I staggered inside and sat at the table. Though moments earlier, I’d been feeling a lot better, I suddenly began to wheeze. The peanut butter sandwich left on the table three feet away from me was causing me to react. I took more Benadryl and went to the bedroom until Hubby could decontaminate the kitchen of all the peanut butter.

Today, I’m fine (aside from a SERIOUS Benadryl hangover and really, really itchy hives).

But what kicked off the first part of the reaction? Pecking a Mommy Kiss on her kiddo (who’d just eaten a PBJ). The second phase? Touching my skin that was itchy and blowing my nose with hands that still had some peanut butter on them. The last phase? Sitting only a couple feet from a sandwich.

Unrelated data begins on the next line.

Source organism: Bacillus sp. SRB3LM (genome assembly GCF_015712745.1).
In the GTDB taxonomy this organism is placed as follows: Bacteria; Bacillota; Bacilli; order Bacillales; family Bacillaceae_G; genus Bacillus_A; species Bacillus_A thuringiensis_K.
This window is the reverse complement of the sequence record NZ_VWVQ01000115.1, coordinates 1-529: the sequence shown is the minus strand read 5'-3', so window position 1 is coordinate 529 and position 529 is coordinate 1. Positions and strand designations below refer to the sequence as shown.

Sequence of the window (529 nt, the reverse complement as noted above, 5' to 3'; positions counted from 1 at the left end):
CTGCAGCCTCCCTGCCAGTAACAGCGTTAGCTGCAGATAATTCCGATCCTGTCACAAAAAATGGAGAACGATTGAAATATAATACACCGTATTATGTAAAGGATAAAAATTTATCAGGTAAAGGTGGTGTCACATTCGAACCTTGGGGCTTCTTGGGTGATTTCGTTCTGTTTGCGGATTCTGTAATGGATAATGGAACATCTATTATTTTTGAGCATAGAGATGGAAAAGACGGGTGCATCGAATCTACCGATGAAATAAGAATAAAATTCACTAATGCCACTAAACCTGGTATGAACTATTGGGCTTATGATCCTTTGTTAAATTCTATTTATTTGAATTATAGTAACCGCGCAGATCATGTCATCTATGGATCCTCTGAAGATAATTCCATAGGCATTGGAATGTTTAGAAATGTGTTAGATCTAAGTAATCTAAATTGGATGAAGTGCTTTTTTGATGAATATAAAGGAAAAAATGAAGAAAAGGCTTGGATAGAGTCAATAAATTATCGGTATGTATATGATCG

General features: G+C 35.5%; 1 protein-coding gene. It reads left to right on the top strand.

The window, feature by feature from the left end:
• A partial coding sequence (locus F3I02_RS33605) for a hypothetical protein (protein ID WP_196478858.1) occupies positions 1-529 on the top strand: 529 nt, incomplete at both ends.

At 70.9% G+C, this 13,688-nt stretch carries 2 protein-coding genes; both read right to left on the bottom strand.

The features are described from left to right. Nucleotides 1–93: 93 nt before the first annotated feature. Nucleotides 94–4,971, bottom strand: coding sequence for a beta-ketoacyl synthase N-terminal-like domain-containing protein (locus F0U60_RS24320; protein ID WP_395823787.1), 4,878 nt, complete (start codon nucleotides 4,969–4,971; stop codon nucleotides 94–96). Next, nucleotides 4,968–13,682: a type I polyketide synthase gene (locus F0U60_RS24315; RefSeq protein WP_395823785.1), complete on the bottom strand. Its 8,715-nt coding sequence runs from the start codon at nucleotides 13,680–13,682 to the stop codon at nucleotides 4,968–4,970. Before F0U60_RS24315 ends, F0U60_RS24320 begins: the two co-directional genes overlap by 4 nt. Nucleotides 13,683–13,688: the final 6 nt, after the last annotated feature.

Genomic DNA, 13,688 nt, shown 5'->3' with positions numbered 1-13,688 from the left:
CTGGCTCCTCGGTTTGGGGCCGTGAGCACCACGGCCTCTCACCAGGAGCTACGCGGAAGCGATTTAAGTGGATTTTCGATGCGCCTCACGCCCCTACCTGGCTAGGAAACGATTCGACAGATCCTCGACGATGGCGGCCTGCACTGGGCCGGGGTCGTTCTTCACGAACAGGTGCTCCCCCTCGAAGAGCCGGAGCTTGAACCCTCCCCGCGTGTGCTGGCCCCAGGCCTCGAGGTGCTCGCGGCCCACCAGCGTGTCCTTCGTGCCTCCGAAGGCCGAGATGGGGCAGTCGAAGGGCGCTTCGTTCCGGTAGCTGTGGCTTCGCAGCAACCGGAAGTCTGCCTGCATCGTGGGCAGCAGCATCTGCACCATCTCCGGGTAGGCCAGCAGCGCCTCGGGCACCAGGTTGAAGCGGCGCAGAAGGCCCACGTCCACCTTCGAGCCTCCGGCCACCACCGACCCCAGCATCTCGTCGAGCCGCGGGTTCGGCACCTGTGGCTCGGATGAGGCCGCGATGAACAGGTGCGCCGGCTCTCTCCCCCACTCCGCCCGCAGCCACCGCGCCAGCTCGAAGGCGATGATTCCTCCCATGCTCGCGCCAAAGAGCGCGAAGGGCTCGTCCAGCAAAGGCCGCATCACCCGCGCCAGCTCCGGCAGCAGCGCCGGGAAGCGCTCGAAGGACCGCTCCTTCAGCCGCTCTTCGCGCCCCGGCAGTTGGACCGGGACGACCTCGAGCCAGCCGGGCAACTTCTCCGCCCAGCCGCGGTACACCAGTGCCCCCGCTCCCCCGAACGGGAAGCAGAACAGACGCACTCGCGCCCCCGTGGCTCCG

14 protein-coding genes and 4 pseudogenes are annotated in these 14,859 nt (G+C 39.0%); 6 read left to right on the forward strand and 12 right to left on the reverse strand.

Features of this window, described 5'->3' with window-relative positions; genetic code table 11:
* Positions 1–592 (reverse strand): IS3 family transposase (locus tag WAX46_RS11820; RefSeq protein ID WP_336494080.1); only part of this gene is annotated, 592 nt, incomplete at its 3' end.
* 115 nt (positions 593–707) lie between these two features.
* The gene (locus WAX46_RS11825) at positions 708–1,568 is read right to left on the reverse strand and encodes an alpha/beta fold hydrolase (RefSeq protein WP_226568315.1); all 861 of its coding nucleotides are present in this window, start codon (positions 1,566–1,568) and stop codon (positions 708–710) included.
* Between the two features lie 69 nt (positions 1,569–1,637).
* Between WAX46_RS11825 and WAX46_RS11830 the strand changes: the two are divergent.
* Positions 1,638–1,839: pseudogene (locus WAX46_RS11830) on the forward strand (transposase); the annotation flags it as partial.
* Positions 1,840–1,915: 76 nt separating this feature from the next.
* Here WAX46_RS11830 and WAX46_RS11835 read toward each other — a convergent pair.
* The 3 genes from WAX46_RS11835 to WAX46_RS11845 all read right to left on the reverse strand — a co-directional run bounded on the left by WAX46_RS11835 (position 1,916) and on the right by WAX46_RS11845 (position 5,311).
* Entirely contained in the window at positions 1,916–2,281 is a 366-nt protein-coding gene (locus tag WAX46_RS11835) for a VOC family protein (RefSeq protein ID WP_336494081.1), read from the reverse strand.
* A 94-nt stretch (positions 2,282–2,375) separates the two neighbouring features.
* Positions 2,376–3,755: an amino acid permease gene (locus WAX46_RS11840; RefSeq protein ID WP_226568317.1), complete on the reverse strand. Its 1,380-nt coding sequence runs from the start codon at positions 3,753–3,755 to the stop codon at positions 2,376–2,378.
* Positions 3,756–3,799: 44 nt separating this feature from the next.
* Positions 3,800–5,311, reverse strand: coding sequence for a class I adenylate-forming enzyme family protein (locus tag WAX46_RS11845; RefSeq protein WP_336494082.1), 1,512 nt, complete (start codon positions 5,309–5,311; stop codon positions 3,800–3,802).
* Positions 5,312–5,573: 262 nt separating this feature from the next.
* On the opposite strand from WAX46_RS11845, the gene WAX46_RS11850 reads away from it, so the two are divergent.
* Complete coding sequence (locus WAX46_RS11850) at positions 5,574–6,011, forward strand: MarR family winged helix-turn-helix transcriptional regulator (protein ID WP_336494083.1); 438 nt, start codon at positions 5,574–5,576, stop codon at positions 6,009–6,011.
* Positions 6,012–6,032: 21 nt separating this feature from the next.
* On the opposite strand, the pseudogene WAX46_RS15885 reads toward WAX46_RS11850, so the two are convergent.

Ok, I am NOW a believer and can attest that this is NOT urban legend.

Why the Hate?

Something disturbed me when I was researching about this allergy. There is a terrible animosity toward those with peanut allergies. Numerous blogs dripping with venom and ranting about how their kid shouldn’t be deprived of a PBJ at school because one sissy@$$ kid has an allergy. People have found it funny to spread peanut butter inside the door handles of places that post warnings about peanuts. Flick peanuts at kids they know are allergic.

Sadly, THIS seems to be a very common sentiment:

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And what bothers me is that most of these allergies have been created due to gross irresponsibility of the food and medical community. For YEARS, doctors overprescribed antibiotics in situations where they weren’t required, thus creating a generation of people with penicillin allergies or antibiotic resistance. Doctors not poor genes created superbugs requiring Godzillacillin.